This Weeks Box 5/21/2011


strawberries
kohlrabbi
baby romaine
mandarin oranges
valencia oranges
lemons
one head of speckled butterhead lettuce
grapefruit
carrots
multi color beets
multi color radishes
handful of potatoes
green onions
bunch of arugula
tangerines

Roasted mixed vegetables recipe

chunk as many of your root vegetables as you want. Especially the kholrabi as it does real well in this recipe.

Make sure to cut or peel the outer layer of the kohlrabi bulb before cutting it in chunks.

Throw everything into boiling water for 1o minutes or so. The water will change color because of the beets but does not hurt anything.

Then transfer the partially cooked roots into a pyrex dish.

Make a dressing with a little honey, some olive oil and juice of a lemon. Stir the honey lemon and oil with a fork and then pour over the root vegetables.

Chop some green onions and sprinkle them over the vegetables before putting into the oven for 20 minutes or so at 400 degrees uncovered.

If you want that caramelized crispy effect, stir the vegetables one time after they are done and turn the oven to broil and wait 5 minutes or so.

Kohlrabi

History:
Kohlrabi came to the United States from Europe. It’s name literally means cabbage-turnip. Kohlrabi can be planted for both spring and fall harvest. It comes in white, actually green, and purple varieties.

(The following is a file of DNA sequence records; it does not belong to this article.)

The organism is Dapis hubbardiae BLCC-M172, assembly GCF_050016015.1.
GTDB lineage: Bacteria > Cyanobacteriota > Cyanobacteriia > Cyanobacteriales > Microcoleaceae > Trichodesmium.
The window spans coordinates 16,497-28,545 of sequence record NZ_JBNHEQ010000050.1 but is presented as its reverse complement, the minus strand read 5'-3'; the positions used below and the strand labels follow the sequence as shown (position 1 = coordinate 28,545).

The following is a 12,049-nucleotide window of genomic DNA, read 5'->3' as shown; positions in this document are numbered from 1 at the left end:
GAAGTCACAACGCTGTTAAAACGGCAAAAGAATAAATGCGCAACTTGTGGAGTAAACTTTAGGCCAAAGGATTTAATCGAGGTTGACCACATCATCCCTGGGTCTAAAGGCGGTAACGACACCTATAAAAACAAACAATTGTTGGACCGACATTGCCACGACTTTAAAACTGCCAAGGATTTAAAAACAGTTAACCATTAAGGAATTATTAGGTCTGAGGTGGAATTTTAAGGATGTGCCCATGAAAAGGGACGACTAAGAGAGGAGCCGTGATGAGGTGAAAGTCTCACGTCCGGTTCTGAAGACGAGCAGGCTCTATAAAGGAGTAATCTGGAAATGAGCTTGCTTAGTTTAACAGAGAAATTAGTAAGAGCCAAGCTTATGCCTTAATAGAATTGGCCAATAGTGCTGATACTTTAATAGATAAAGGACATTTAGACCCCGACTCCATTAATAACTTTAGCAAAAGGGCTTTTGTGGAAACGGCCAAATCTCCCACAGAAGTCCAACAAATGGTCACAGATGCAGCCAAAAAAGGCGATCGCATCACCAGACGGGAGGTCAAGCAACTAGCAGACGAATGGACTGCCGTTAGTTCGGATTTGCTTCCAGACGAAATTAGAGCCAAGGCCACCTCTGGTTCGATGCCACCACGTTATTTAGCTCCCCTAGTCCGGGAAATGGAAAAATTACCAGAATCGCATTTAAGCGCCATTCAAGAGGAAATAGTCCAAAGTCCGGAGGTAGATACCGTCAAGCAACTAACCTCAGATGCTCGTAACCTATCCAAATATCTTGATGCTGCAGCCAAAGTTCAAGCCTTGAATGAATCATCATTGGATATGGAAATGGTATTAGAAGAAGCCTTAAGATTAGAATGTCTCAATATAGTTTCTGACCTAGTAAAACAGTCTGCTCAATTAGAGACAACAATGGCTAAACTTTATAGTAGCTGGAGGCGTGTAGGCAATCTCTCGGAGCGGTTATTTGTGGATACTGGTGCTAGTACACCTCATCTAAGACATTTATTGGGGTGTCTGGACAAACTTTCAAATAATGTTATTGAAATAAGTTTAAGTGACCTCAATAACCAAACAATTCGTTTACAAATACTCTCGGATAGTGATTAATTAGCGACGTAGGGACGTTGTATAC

Storage:
Store kohlrabi with leaves on to maintain freshness. However, they can be stored sans leaves if you are short on space. Either way, store kohlrabi in your refrigerator crisper. Since they are so bulky, it is usually easier to simply use them right away.

Preparation:
For recipes, trim off root and top, peel until fibrous layer is removed. You also can use leaves. Larger leaves may need to be boiled for a couple of minutes to remove any bitterness.

Kohlrabi can be eaten fresh in sliced, julienned, and grated form, in vegetable platters, salads, and slaws. Alternatively, the roots and greens can be cooked for stews, soups, and gratins.

History:
Kohlrabi came to the United States from Europe. It’s name literally means cabbage-turnip. Kohlrabi can be planted for both spring and fall harvest. It comes in white, actually green, and purple varieties.

Storage:
Store kohlrabi with leaves on to maintain freshness. However, they can be stored sans leaves if you are short on space. Either way, store kohlrabi in your refrigerator crisper. Since they are so bulky, it is usually easier to simply use them right away.

Preparation:
For recipes, trim off root and top, peel until fibrous layer is removed. You also can use leaves. Larger leaves may need to be boiled for a couple of minutes to remove any bitterness.

Kohlrabi can be eaten fresh in sliced, julienned, and grated form, in vegetable platters, salads, and slaws. Alternatively, the roots and greens can be cooked for stews, soups, and gratins.

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